- California Rules of Court, Title 8, Division 1, Chapter 3, Article 1, Rule 8.312 — Stay of execution and release on appeal (a) Application Pending appeal, the defendant may apply to the reviewing court: (1) For a stay of execution after a judgment of conviction or an order granting probation [when filing a California felony appeal]; or (2) For bail, to reduce bail, or for release on other conditions. (b) Showing The application must include a showing that the defendant sought relief in the superior court and that the court unjustifiably denied the application. (c) Service The application must be served on the district attorney and on the Attorney General. (d) Interim relief Pending its ruling on the application, the reviewing court may grant the relief requested. The reviewing court must notify the superior court under rule 8.489 of any stay that it grants.”)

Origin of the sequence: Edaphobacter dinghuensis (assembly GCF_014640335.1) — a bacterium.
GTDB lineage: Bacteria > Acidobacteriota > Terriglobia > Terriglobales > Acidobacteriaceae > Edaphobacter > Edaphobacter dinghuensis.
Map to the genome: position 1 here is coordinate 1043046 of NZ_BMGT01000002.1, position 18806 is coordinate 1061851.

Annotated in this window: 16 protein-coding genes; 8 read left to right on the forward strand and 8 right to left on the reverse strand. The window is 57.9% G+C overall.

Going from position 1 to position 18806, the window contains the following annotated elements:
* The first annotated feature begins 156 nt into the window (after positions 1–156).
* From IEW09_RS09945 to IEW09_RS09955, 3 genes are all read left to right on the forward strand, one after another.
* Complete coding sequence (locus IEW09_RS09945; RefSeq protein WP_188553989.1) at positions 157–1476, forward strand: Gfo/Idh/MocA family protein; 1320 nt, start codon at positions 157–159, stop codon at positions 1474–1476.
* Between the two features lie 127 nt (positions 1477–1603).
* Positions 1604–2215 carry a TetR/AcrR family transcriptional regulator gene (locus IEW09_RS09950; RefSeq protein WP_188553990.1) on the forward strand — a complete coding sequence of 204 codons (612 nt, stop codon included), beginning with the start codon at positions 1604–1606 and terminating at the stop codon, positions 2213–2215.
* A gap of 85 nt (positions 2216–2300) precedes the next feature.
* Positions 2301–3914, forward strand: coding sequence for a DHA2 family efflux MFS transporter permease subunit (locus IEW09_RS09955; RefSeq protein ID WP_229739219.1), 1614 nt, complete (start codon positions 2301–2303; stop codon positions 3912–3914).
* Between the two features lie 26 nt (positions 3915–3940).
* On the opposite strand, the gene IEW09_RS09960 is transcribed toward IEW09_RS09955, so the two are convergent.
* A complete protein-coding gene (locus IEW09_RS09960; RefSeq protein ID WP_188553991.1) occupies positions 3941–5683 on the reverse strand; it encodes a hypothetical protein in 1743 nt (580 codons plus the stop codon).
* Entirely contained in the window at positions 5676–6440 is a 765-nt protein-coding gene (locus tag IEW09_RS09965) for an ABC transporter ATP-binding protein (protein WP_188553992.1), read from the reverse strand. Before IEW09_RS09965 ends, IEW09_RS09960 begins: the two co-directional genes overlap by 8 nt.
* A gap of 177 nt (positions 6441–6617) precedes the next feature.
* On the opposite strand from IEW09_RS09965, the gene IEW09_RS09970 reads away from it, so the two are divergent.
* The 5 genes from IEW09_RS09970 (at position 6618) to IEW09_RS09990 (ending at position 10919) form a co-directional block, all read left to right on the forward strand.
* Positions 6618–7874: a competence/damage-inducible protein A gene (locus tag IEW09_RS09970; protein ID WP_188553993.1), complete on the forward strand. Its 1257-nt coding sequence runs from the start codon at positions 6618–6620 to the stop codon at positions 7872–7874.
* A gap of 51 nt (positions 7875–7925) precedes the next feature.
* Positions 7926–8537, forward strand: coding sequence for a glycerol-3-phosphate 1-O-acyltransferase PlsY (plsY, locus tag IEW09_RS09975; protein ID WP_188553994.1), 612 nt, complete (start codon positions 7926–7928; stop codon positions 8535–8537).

- California Rules of Court, Title 8, Division 1, Chapter 3, Article 2, Rule 8.320 — Normal record; exhibits (a) Contents If the defendant appeals from a judgment of conviction, or if the People appeal from an order granting a new trial, the record must contain a clerk’s transcript and a reporter’s transcript, which together constitute the normal record [for a California felony appeal]. (b) Clerk’s transcript The clerk’s transcript must contain: (1) The accusatory pleading and any amendment; (2) Any demurrer or other plea; (3) All court minutes; (4) All jury instructions that any party submitted in writing and the cover page required by rule 2.1055(b)(2) indicating the party requesting each instruction, and any written jury instructions given by the court; (5) Any written communication between the court and the jury or any individual juror; (6) Any verdict; (7) Any written opinion of the court; (8) The judgment or order appealed from and any abstract of judgment or commitment; (9) Any motion for new trial, with supporting and opposing memoranda and attachments; (10) The notice of appeal and any certificate of probable cause filed under rule 8.304(b); (11) Any transcript of a sound or sound-and-video recording furnished to the jury or tendered to the court under rule 2.1040; (12) Any application for additional record and any order on the application; (13) And, if the appellant is the defendant: (A) Any written defense motion denied in whole or in part, with supporting and opposing memoranda and attachments; (B) If related to a motion under (A), any search warrant and return and the reporter’s transcript of any preliminary examination or grand jury hearing; (C) Any document admitted in evidence to prove a prior juvenile adjudication, criminal conviction, or prison term. If a record was closed to public inspection in the trial court because it is required to be kept confidential by law, it must remain closed to public inspection in the reviewing court unless that court orders otherwise; (D) The probation officer’s report; and (E) Any court-ordered diagnostic or psychological report required under Penal Code section 1203.03(b) or 1369. (c) Reporter’s transcript The reporter’s transcript must contain: (1) The oral proceedings on the entry of any plea other than a not guilty plea; (2) The oral proceedings on any motion in limine; (3) The oral proceedings at trial, but excluding the voir dire examination of jurors and any opening statement; (4) All instructions given orally; (5) Any oral communication between the court and the jury or any individual juror; (6) Any oral opinion of the court; (7) The oral proceedings on any motion for new trial; (8) The oral proceedings at sentencing, granting or denying of probation, or other dispositional hearing; (9) And, if the appellant is the defendant: (A) The oral proceedings on any defense motion denied in whole or in part except motions for disqualification of a judge and motions under Penal Code section 995; (B) The closing arguments; and (C) Any comment on the evidence by the court to the jury. (d) Limited normal record in certain appeals If the People appeal from a judgment on a demurrer to the accusatory pleading, or if the defendant or the People appeal from an appealable order other than a ruling on a motion for new trial, the normal record is composed of a reporter’s transcript of any oral proceedings incident to the judgment or order being appealed and a clerk’s transcript containing: (1) The accusatory pleading and any amendment; (2) Any demurrer or other plea; (3) Any written motion or notice of motion granted or denied by the order appealed from, with supporting and opposing memoranda and attachments; (4) The judgment or order appealed from and any abstract of judgment or commitment; (5) Any court minutes relating to the judgment or order appealed from; and (6) The notice of appeal. (e) Exhibits Exhibits admitted in evidence, refused, or lodged are deemed part of the record, but may be transmitted to the reviewing court only as provided in rule 8.224. (f) Stipulation for partial transcript If counsel for the defendant and the People stipulate in writing before the record is certified that any part of the record is not required for proper determination of the appeal, that part must not be prepared or sent to the reviewing court. (g) Form of record The clerk’s and reporter’s transcripts must comply with rules 8.144, 8.328, and 8.336.”)